Creating predictable revenue is one of the hardest things that any business can do, but it is also one of the most important. When it comes to revenue, surprises are bad. The worst surprise is missing your revenue plan but overachieving one quarter and underachieving the next can be nearly as problematic. It is very difficult to resource a company appropriately if you don't have a good sense for the amount of business you will bring in. If you miss plan and are over-resourced, you'll lose money and if you exceed plan you may be under-resourced and your company may start disappointing your customers. It's therefore not very surprising that according to AMR Research, every three percent increase in sales forecasting accuracy leads to a two percent increase in profit margin.

So how do we create a sales pipeline that is not too big and not too small, what I call the "goldilocks pipeline forecast"? That creates predictable revenue we can plan appropriately for? The answer to this lies in two key activities, both of which have data at their center.

  1. Marketing and Sales Alignment

A highly aligned sales and marketing team think of pipeline as a continuous flow from the first moment a customer hears your company's name to the moment they stop being a customer. When teams think like this they create something very powerful. A transparent pipeline. Aligned teams know what the impact on each stage of the pipeline will be of each amount of marketing resource employed. This is because they align on two critical factors. A common vocabulary and an unwavering commitment to share data with one another.

The common vocabulary allows aligned teams to understand every single gate in the pipeline process from suspect, to marketing qualified lead, to sales opportunity and so on. Everyone on both teams understands and agrees upon what these terms mean.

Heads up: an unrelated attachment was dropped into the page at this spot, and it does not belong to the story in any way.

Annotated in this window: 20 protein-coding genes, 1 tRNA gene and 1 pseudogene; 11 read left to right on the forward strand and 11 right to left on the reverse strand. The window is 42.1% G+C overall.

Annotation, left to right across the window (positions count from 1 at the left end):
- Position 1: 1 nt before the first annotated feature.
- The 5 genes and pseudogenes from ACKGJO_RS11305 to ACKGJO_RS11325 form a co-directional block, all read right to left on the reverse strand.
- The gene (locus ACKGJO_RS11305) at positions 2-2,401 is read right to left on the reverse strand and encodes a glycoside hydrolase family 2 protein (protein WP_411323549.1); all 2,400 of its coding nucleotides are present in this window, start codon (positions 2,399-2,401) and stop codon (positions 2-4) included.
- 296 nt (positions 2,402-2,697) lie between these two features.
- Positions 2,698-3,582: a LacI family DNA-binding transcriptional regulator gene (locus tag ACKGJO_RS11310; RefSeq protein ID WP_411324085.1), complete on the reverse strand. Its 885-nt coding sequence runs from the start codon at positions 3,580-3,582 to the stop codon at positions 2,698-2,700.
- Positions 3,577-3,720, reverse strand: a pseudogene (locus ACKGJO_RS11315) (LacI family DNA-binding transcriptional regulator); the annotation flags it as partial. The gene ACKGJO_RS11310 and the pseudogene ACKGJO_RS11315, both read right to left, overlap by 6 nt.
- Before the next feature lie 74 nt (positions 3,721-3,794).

From a data perspective both teams also share precisely what is happening at every stage in the funnel and use this information to continuously reforecast and brainstorm new tactics in a collaborative and non- accusatory way. What that means for instance is that marketing soon knows that they need to spend $X on Google ads in order to generate a specific number of sales qualified leads. They will also know how many deals those leads will turn into and have some ability to determine what revenue those deals will bring in for the company. At this point a company has reached what I call "revenue nirvana" where you know for every dollar spent what you will yield. However, I am sure you are incredulous about the ease with which this can be achieved and you should be. An aligned team is nowhere near enough to create "revenue nirvana," a critical missing component is the forecasting methodology used to assess the conversion rate of the pipeline at each stage.

  1. Create a World-Class Forecasting Methodology

There are many ways to forecast pipeline conversion, each with different pros and cons. The greatest accuracy is created by using multiple methods and triangulating the results to a consensus estimate. I will share my two favorite methods that we use at my company Velocify.